Felix Ramos Jr.'s curator insight, February 5, 2015 2:12 PM

Many people in 2015 feel that immigration-reform is an absolute must for America.  They usually use words like, "illegal", "terrorists", or "welfare-recipients" to try and scare the rest of the country into thinking immigration has spiraled out of control.  Immigration definitely has a different make-up from a hundred years ago, but that doesn't equate to it being a problem.

 

An article like this puts much into perspective.  What most naive and ignorant immigration-reformers might not now before reading this article is that the proportion of our current population has a fewer percentage of immigrants than back in 1910.  This fact is totally opposite from the picture that some critics try to draw, essentially, comparing immigration to millions of fire-ants invading our country.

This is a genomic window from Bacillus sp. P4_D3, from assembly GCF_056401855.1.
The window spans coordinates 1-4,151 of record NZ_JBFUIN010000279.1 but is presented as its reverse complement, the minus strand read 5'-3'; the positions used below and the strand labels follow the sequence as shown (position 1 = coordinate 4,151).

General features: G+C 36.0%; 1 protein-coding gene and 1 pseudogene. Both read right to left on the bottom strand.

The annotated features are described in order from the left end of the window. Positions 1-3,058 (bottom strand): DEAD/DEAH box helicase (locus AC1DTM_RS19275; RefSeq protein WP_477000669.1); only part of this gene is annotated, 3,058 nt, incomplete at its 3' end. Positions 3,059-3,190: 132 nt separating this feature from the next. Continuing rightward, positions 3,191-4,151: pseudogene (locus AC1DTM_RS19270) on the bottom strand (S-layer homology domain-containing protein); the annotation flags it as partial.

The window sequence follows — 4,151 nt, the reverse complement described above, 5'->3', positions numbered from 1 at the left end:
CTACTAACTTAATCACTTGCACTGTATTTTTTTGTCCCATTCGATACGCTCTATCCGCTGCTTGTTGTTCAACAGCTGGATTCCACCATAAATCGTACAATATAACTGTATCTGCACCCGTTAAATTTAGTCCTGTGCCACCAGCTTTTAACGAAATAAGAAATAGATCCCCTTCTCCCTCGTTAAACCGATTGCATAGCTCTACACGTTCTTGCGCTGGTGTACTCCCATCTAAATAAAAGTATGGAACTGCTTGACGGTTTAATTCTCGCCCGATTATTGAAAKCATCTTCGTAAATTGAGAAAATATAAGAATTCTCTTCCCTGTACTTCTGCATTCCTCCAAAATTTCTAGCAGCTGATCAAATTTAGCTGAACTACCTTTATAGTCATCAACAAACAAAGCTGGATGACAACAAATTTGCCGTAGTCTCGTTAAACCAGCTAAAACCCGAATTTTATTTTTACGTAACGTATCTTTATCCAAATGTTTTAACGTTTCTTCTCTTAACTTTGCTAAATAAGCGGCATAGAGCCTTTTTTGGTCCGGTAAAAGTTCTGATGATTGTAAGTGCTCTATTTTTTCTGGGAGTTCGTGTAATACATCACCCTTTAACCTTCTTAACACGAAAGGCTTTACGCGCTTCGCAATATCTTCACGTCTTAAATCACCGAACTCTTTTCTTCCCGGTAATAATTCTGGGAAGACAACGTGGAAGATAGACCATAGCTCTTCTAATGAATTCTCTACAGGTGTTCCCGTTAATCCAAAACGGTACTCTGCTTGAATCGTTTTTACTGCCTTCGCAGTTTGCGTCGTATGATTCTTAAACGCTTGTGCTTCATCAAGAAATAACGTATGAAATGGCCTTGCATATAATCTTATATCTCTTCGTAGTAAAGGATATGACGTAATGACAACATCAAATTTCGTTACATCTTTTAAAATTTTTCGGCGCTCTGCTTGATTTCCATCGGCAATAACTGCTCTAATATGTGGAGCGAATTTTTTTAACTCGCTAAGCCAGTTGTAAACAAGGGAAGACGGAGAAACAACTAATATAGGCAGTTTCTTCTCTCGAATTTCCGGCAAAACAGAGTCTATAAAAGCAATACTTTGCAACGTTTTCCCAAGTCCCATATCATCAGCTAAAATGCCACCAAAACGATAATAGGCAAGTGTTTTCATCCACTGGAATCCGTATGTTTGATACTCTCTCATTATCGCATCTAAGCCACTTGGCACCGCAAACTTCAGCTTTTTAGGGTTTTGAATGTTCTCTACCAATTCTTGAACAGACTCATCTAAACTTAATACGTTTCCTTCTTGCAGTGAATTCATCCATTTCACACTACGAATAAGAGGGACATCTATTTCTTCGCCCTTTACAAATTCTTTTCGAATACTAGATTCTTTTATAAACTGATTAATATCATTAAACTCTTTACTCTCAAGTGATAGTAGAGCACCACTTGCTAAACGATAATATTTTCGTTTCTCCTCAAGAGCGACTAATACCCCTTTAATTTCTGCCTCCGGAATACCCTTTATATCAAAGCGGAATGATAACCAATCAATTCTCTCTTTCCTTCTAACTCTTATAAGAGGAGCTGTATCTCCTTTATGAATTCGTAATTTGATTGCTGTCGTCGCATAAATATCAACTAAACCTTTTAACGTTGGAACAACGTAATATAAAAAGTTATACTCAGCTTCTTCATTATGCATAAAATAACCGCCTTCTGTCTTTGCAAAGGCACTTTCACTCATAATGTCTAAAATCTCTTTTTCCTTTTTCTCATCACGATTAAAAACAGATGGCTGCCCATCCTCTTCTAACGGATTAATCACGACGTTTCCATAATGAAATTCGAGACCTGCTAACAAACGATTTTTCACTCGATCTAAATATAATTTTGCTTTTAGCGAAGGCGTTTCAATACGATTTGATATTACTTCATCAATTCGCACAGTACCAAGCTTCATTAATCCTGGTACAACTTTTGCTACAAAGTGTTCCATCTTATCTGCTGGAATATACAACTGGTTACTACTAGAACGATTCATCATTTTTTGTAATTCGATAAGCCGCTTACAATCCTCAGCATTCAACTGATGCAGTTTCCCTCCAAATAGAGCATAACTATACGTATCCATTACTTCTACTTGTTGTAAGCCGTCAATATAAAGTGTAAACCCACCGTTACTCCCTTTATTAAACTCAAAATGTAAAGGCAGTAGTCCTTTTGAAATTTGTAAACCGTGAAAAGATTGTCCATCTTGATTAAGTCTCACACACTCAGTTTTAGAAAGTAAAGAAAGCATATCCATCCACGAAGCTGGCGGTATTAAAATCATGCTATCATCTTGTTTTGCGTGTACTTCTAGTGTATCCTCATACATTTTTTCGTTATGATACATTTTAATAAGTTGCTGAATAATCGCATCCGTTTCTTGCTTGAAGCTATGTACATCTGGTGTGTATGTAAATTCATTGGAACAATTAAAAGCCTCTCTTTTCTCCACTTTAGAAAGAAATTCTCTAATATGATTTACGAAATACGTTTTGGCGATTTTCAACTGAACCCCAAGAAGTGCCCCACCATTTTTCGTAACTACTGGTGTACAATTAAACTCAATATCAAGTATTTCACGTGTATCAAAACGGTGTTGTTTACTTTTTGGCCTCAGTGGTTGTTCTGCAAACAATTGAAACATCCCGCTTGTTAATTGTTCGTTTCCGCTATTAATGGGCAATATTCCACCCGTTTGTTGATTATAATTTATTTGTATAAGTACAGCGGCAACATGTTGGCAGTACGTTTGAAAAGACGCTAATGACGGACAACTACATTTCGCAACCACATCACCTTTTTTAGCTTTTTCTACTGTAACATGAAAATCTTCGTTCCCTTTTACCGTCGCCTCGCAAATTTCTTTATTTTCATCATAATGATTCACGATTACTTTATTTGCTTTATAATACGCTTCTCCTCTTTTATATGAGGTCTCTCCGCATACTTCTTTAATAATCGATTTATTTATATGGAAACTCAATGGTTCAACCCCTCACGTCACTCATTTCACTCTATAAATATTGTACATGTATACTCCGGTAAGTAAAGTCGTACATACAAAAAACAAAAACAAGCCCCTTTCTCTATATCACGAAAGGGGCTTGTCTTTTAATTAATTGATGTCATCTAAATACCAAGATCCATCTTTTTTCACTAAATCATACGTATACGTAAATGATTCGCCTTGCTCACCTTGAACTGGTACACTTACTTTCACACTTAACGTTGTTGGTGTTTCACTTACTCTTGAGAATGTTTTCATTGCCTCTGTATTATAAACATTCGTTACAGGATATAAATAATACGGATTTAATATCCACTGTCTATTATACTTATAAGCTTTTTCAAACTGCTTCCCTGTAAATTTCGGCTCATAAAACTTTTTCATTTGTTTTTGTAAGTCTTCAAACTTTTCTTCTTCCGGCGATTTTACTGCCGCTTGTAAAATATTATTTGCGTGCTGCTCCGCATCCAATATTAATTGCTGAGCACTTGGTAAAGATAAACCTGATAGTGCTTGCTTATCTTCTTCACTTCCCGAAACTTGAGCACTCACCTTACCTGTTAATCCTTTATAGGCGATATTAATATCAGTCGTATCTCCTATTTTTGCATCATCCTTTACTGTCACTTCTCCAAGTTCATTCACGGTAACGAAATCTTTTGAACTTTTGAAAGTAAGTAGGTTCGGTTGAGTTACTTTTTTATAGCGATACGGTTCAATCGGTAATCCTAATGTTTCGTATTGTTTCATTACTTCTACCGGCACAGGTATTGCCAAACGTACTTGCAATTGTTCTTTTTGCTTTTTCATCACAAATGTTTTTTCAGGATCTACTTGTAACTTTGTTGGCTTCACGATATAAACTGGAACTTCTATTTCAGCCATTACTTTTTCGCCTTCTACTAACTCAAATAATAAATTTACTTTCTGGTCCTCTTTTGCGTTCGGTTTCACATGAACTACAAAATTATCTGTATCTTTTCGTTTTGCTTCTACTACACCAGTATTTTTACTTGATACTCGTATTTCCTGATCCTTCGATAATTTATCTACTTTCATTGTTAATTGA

Most immigrants now come from Latin America, whereas, in 1910 they came from Germany.  By reading the article, common sense will tell you that there might be more of a "racism" problem than an "immigration" problem in America.

Benjamin Jackson's curator insight, September 16, 2015 1:03 PM

Its interesting to me how the primary source of immigrants only shifts from Germany to Mexico in the 1990's, as opposed to when the country was cut in half in the fifties or during WWII. I had always thought that those events would limit German immigration more, however it appears that the primary reason for the shift is more due to the recent (relatively) drug war which erupted in Mexico.